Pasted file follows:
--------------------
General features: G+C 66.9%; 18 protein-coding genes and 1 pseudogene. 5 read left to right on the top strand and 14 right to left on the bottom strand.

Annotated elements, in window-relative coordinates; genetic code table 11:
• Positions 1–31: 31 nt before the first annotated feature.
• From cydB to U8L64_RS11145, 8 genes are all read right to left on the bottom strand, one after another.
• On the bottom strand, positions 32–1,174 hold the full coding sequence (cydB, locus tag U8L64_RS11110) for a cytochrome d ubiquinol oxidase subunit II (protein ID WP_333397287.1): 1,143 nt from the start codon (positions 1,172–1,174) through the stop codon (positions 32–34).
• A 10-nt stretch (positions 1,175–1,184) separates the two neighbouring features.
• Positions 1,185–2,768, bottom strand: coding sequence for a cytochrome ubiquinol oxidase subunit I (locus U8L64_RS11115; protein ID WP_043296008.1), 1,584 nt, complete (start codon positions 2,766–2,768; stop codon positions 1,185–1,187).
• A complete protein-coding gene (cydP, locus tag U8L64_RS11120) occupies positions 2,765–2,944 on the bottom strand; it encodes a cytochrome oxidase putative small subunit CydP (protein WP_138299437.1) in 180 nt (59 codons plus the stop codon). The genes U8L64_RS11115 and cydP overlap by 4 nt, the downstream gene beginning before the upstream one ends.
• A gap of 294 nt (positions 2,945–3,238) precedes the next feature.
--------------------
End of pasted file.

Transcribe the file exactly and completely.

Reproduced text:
General features: G+C 66.9%; 18 protein-coding genes and 1 pseudogene. 5 read left to right on the top strand and 14 right to left on the bottom strand.

Annotated elements, in window-relative coordinates; genetic code table 11:
• Positions 1–31: 31 nt before the first annotated feature.
• From cydB to U8L64_RS11145, 8 genes are all read right to left on the bottom strand, one after another.
• On the bottom strand, positions 32–1,174 hold the full coding sequence (cydB, locus tag U8L64_RS11110) for a cytochrome d ubiquinol oxidase subunit II (protein ID WP_333397287.1): 1,143 nt from the start codon (positions 1,172–1,174) through the stop codon (positions 32–34).
• A 10-nt stretch (positions 1,175–1,184) separates the two neighbouring features.
• Positions 1,185–2,768, bottom strand: coding sequence for a cytochrome ubiquinol oxidase subunit I (locus U8L64_RS11115; protein ID WP_043296008.1), 1,584 nt, complete (start codon positions 2,766–2,768; stop codon positions 1,185–1,187).
• A complete protein-coding gene (cydP, locus tag U8L64_RS11120) occupies positions 2,765–2,944 on the bottom strand; it encodes a cytochrome oxidase putative small subunit CydP (protein WP_138299437.1) in 180 nt (59 codons plus the stop codon). The genes U8L64_RS11115 and cydP overlap by 4 nt, the downstream gene beginning before the upstream one ends.
• A gap of 294 nt (positions 2,945–3,238) precedes the next feature.